Hydride adds hydrogen atoms to molecular models where these are missing, for examples structures that were determined via low-resolution X-ray diffraction. Instead of using force field parameters to place hydrogen atoms at their optimum bond angle and distance, it uses a large fragment library to perform this task. This allows Hydride to assign hydrogen atoms to a broad range of molecules.
For each heavy atom in a molecule, i.e. an atom that is not hydrogen, a fragment is created. Each fragment contains the central heavy atom and all heavy atoms directly bonded to it. This fragment is searched in the fragment library, that contains for each fragment the number of bonded hydrogen atoms and their positions relative to the position of the heavy atom and its bond partners.
The fragment library is compiled from the Chemical Component Dictionary, containing all molecules that appear in the PDB. This means that hydrogen atoms can be assigned to any molecule/residue from the PDB and all molecules that share comparable groups. Special cases, which are not covered by the standard fragment library, can be resolved by adding a version of this molecule with hydrogen atoms to the fragment library.
After the hydrogen atoms are added, the conformation is not optimal, yet. In a second step Hydride relaxes the dihedral angles of terminal heavy atoms carrying hydrogen atoms. This method minimizes steric clashes and restores hydrogen bonds.
For an in-depth explanation of the underlying algorithm please refer to the journal article.
In order to use Hydride you need to have Python (at least 3.7) installed.
You can install Hydride via
$ pip install hydride
Alternatively, you can check out the offical repository and build and install the package via
$ pip install .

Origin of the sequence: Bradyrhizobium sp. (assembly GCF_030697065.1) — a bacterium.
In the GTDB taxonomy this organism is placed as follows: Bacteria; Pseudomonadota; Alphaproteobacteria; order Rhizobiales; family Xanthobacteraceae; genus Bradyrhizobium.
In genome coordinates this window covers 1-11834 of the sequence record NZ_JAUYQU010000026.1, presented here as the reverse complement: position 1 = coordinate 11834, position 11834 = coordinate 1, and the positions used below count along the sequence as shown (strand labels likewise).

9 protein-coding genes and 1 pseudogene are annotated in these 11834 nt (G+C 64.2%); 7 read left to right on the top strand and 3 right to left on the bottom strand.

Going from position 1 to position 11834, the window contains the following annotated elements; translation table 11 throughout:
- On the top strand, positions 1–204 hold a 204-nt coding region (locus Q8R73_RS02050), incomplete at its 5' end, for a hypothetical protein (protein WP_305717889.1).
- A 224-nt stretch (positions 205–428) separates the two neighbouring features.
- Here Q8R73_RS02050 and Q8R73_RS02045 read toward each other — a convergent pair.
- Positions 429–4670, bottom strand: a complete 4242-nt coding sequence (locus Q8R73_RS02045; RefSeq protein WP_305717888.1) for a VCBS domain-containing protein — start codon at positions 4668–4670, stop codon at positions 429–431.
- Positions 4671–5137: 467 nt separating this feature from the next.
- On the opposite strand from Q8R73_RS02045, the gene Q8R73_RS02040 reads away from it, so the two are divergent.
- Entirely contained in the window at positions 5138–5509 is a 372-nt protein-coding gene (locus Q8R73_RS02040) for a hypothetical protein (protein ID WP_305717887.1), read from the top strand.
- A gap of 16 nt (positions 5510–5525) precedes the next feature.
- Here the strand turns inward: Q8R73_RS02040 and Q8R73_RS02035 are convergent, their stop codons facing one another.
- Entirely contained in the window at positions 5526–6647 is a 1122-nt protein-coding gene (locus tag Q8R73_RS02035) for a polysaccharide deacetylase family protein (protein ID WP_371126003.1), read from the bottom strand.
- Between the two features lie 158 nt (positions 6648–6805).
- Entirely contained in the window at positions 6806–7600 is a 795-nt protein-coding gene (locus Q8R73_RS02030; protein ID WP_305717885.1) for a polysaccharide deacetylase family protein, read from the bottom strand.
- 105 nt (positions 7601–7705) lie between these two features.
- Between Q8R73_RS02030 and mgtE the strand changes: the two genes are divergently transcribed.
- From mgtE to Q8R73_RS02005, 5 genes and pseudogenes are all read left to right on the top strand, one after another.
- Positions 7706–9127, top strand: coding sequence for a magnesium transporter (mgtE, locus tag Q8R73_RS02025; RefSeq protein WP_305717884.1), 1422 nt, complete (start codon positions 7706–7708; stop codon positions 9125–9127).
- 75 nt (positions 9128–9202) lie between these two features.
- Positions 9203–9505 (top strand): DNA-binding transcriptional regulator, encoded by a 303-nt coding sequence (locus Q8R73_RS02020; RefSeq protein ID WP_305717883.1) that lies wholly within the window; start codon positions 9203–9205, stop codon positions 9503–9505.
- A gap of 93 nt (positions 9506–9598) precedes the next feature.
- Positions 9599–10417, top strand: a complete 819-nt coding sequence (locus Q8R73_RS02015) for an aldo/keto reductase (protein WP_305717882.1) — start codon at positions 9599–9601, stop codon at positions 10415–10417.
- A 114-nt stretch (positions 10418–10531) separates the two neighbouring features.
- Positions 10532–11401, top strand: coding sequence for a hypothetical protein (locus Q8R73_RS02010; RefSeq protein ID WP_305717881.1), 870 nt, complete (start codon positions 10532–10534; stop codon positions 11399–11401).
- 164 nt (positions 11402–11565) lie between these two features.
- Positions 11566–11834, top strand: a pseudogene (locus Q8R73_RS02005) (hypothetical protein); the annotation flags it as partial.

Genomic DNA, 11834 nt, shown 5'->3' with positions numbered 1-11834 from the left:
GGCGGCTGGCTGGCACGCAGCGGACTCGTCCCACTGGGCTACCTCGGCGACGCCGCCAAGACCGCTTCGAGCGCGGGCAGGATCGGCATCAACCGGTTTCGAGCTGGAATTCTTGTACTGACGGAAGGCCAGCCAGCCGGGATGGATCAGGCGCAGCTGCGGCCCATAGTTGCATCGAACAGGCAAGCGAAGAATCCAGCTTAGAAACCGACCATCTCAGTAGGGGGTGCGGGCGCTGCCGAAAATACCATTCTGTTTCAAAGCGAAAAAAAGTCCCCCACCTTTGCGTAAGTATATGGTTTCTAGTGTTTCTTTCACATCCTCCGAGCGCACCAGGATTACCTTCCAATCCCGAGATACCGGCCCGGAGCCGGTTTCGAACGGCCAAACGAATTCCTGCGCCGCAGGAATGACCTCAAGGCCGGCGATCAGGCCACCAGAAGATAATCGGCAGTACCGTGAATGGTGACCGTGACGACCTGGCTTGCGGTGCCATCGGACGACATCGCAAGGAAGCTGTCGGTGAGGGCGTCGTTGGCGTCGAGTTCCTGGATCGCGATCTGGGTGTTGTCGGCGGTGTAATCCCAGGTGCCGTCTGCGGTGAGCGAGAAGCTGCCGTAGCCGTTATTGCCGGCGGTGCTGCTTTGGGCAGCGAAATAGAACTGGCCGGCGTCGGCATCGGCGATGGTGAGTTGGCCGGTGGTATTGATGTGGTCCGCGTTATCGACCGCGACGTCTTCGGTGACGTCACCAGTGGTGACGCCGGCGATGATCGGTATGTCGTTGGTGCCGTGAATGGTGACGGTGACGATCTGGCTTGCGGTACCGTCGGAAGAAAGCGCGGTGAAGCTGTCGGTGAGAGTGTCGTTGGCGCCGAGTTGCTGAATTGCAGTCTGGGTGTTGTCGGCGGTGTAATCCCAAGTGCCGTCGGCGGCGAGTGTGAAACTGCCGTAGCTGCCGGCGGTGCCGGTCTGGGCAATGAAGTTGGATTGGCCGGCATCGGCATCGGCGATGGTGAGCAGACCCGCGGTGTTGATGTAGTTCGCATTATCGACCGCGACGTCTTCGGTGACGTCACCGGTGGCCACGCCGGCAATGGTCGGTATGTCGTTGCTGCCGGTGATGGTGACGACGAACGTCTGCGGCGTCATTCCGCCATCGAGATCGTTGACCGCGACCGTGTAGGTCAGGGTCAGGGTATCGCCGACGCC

Note that this way the installation may take a few minutes, as the fragment library is built and the C-extensions are compiled.
The most simple invocation of the Hydride command line program is
$ hydride -i input_structure.pdb -o output_structure.pdb
Hydride reads a molecular model without hydrogen atoms from
input_structure.pdb, adds hydrogen atoms and writes the resulting model to
If hydrogen atoms remain in the input structure, these are automatically
Hydride supports the PDB, PDBx/mmCIF, MMTF, MOL and SDF
If no input structure file path is given, the file is read from STDIN.
In this case the the format cannot be inferred from the file extension, so the
format must be explicitly given via the
Conversely, the structure is written to STDOUT and the
-O parameter is
required, if no output file path is given.
This way Hydride can be used in a chain of commands.
$ some_tool | hydride | some_other_tool > output_structure.pdb
All command line parameters and their usage is listed in depth in Command line interface.
Often structure files miss proper formal charge values for each atom, leading to false additions of hydrogen atoms, for example protonated carboxy groups. This problem can be mitigated at least for amino acids by recalculating formal charges at a given pH value.
$ hydride --charges 7.0 -i input_structure.pdb -o output_structure.pdb
Note that only formal charges in amino acids are updated this way. For all other molecules the formal charge values from the input structure file is taken. Furthermore, the underlying method assigns charges based on the pK values of the free amino acid. The chemical environment of a residue is not taken into account.
Hydride is not only command line program, but also a Python library
AtomArray objects from the
hydride package provides two central functions:
While the former adds hydrogen atoms with appropriate bond angles and
lengths using the fragment library, the latter takes a structure
containing hydrogen atoms and optimizes the hydrogen positions by
rotating about dihedral angles of terminal groups.
Usually, both functions are called subsequently, for example:
hydrogenated_atoms, _ = hydride.add_hydrogen(heavy_atoms)
hydrogenated_atoms.coord = hydride.relax_hydrogen(hydrogenated_atoms)
but these functions can also be used independently:
relax_hydrogen() can be omitted, if a relaxation is not necessary
for the use case.
add_hydrogen() does not need to be called if the
AtomArray already contains hydrogen atoms, but merely steric clashes
should be resolved.
In-depth explanation of the underlying algorithm will be available in the upcoming journal article.